Julie Andrijeski (co-director and violin) is a performer, scholar, and teacher of early music and dance. Her unique style is built upon her knowledgeable blend of early music and dance, imbuing her performances and teaching with gestural and rhythmic nuance. In addition to her work with Quicksilver, she is artistic director and concertmaster of the Atlanta Baroque Orchestra, a principal player with Apollo's Fire, and frequently performs with Les Délices and the Boston Early Music Festival Orchestra. Dr. Andrijeski joined the faculty at Case Western Reserve University in 2007, where she teaches early music performance practice and directs the Baroque Music and Dance ensembles. In addition, she teaches Baroque violin at the Cleveland Institute of Music. She has been invited to share her performance, teaching, and research skills at other institutions, including a semiannual residency as a visiting lecturer at The Juilliard School and regular engagements at the Oberlin Conservatory, Temple University, Peabody Conservatory, and Indiana University. Her special interest in 17th-century music has led to the publication of a chapter on violin performance from that era in the second edition of A Performer's Guide to Seventeenth-Century Music (Indiana University Press). In 2016, Dr. Andrijeski received a coveted Creative Workforce Fellowship from Cuyahoga County Arts & Culture to further her research and performance of 17th-century music in manuscript and Early Music America's Thomas Binkley Award.

    Greg Ingles (sackbut) studied at the Interlochen Arts Academy and the Oberlin Conservatory. Shortly after graduating from Oberlin, he earned the position of solo trombone with the Hofer Symphoniker in Hof, Germany. Dr. Ingles returned to the US to start graduate studies at Stony Brook University (SUNY). Concurrent with his time at Stony Brook, he was the adjunct trombone professor at Hofstra University. It was his work with Arthur Haas at Stony Brook that led to his conversion to early music. Dr. Ingles's early sackbut studies were with members of Concerto Palatino: Charles Toet and Wim Becu. Shortly thereafter, he became a member of the renaissance wind bands Piffaro (Philadelphia) and Ciaramella (Los Angeles). Dr. Ingles has been a guest artist with such ensembles as American Bach Soloists, Chatham Baroque, Orchestra of the Renaissance, I Furiosi, The Handel and Haydn Society, and Tafelmusik Baroque Orchestra. One of Dr. Ingles's most interesting projects was as part of the Globe Theatre's Broadway production of Twelfth Night and Richard III, starring Mark Rylance and Stephen Fry. As the music director of the early brass ensemble Dark Horse Consort, he enjoys unearthing rarely heard masterworks and joining in collaborations with other artists. Dr. Ingles is the lecturer in sackbut at Boston University and teaches at the Madison Early Music Festival each summer.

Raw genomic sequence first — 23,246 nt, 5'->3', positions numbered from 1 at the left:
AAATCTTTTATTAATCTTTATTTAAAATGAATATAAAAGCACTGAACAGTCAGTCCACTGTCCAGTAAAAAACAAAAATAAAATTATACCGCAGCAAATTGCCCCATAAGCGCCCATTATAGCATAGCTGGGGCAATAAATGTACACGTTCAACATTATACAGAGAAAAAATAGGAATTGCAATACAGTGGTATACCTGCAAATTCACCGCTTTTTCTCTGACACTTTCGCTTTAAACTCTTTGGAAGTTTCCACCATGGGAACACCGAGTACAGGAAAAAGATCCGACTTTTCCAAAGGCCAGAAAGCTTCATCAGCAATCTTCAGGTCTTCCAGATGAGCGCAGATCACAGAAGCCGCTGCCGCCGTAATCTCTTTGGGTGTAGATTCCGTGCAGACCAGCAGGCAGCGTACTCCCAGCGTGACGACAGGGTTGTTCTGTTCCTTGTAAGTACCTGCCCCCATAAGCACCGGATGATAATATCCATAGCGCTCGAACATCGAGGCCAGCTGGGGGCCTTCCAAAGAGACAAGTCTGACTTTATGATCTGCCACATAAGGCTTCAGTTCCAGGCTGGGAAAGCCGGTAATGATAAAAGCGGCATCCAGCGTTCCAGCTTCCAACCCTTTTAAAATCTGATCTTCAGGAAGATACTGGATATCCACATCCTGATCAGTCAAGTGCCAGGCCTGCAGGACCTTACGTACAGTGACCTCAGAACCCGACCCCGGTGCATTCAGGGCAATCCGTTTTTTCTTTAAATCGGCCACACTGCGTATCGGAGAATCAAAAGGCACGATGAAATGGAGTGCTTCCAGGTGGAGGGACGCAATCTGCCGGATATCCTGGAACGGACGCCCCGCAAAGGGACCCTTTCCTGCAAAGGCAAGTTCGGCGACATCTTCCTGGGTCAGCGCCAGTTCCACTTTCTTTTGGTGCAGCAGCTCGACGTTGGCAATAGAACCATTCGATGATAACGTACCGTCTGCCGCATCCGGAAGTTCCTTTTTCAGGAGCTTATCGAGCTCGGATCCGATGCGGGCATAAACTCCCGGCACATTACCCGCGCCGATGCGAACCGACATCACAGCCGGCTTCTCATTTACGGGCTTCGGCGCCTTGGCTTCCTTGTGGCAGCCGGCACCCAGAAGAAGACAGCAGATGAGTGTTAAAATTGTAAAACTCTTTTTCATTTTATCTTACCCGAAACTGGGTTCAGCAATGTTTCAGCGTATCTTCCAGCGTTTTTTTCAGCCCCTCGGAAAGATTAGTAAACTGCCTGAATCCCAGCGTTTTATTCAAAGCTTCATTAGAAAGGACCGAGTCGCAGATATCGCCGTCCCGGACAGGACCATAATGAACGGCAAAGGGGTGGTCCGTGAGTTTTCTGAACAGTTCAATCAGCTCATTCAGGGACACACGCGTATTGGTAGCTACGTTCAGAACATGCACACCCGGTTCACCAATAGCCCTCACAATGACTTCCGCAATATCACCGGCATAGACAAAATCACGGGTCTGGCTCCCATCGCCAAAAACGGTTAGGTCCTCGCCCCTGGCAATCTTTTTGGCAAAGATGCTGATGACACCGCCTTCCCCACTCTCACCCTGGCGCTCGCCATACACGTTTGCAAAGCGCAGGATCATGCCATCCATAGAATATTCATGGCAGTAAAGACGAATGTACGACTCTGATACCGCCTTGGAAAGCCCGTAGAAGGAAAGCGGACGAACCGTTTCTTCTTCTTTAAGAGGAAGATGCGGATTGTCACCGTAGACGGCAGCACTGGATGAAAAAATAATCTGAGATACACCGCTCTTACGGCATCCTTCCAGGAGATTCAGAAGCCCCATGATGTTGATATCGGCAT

Dominic Teresi (dulcian and bassoon) is principal bassoon of Tafelmusik Baroque Orchestra, Boston Early Music Festival Orchestra, and Carmel Bach Festival. He also teaches historical bassoons and chamber music at The Juilliard School, and bassoon at the University of Toronto. As a chamber musician, he plays regularly with Quicksilver, Juilliard Baroque, and the Toronto Consort, and has enjoyed guest appearances with Le Concert d'Astrée, Orchestre Révolutionnaire et Romantique, American Bach Soloists, Philharmonia Baroque Orchestra, Arion, I Furiosi, Ensemble Caprice, Chatham Baroque, The Eybler Quartet, The Smithsonian Chamber Players, The Handel and Haydn Society, and Apollo's Fire. Dr. Teresi was an invited featured artist on CBC Radio, where he performed a nationally broadcast radio concert of bassoon concertos and sonatas, and has appeared as a soloist throughout Europe, North America, and Australia. In addition to his work at Juilliard and the University of Toronto, Dr. Teresi also teaches at the Tafelmusik Baroque Summer Institute and the American Bach Soloists Academy, and has presented research on the dulcian at the Musikinstrumentenbau Symposium in Saxony-Anhalt. His recordings can be found on Tafelmusik Media, Analekta, Acis, CPO, Dorian, Naxos, CBC, and ATMA labels.